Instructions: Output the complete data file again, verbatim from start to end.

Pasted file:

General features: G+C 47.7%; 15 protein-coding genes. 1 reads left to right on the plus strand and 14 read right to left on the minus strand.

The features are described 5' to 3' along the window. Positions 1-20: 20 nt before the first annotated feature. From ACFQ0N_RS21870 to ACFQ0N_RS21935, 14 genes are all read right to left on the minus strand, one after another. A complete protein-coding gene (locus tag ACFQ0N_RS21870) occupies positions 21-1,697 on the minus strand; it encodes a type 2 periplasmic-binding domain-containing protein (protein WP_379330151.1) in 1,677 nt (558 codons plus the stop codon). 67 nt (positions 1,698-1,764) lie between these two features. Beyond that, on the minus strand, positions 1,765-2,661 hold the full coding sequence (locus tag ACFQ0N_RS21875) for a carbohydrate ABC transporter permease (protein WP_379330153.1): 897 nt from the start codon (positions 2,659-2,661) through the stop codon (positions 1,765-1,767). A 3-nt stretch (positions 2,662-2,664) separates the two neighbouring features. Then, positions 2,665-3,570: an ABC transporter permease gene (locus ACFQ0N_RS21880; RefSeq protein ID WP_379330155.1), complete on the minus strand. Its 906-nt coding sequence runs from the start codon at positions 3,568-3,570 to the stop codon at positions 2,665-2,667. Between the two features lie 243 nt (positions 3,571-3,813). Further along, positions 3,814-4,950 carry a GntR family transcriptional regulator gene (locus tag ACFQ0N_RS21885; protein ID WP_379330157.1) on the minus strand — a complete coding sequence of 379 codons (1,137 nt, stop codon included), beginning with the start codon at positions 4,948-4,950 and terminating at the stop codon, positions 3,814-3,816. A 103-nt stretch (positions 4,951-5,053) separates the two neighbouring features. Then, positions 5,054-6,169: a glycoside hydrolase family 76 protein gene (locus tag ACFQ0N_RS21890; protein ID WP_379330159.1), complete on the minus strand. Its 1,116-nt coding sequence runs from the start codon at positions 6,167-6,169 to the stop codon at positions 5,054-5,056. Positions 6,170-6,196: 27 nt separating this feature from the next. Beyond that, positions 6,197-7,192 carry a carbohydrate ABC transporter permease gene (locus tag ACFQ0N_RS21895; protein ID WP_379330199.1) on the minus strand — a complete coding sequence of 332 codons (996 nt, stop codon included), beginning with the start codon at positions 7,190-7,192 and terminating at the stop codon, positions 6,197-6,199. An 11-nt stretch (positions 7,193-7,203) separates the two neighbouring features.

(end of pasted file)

General features: G+C 47.7%; 15 protein-coding genes. 1 reads left to right on the plus strand and 14 read right to left on the minus strand.

The features are described 5' to 3' along the window. Positions 1-20: 20 nt before the first annotated feature. From ACFQ0N_RS21870 to ACFQ0N_RS21935, 14 genes are all read right to left on the minus strand, one after another. A complete protein-coding gene (locus tag ACFQ0N_RS21870) occupies positions 21-1,697 on the minus strand; it encodes a type 2 periplasmic-binding domain-containing protein (protein WP_379330151.1) in 1,677 nt (558 codons plus the stop codon). 67 nt (positions 1,698-1,764) lie between these two features. Beyond that, on the minus strand, positions 1,765-2,661 hold the full coding sequence (locus tag ACFQ0N_RS21875) for a carbohydrate ABC transporter permease (protein WP_379330153.1): 897 nt from the start codon (positions 2,659-2,661) through the stop codon (positions 1,765-1,767). A 3-nt stretch (positions 2,662-2,664) separates the two neighbouring features. Then, positions 2,665-3,570: an ABC transporter permease gene (locus ACFQ0N_RS21880; RefSeq protein ID WP_379330155.1), complete on the minus strand. Its 906-nt coding sequence runs from the start codon at positions 3,568-3,570 to the stop codon at positions 2,665-2,667. Between the two features lie 243 nt (positions 3,571-3,813). Further along, positions 3,814-4,950 carry a GntR family transcriptional regulator gene (locus tag ACFQ0N_RS21885; protein ID WP_379330157.1) on the minus strand — a complete coding sequence of 379 codons (1,137 nt, stop codon included), beginning with the start codon at positions 4,948-4,950 and terminating at the stop codon, positions 3,814-3,816. A 103-nt stretch (positions 4,951-5,053) separates the two neighbouring features. Then, positions 5,054-6,169: a glycoside hydrolase family 76 protein gene (locus tag ACFQ0N_RS21890; protein ID WP_379330159.1), complete on the minus strand. Its 1,116-nt coding sequence runs from the start codon at positions 6,167-6,169 to the stop codon at positions 5,054-5,056. Positions 6,170-6,196: 27 nt separating this feature from the next. Beyond that, positions 6,197-7,192 carry a carbohydrate ABC transporter permease gene (locus tag ACFQ0N_RS21895; protein ID WP_379330199.1) on the minus strand — a complete coding sequence of 332 codons (996 nt, stop codon included), beginning with the start codon at positions 7,190-7,192 and terminating at the stop codon, positions 6,197-6,199. An 11-nt stretch (positions 7,193-7,203) separates the two neighbouring features.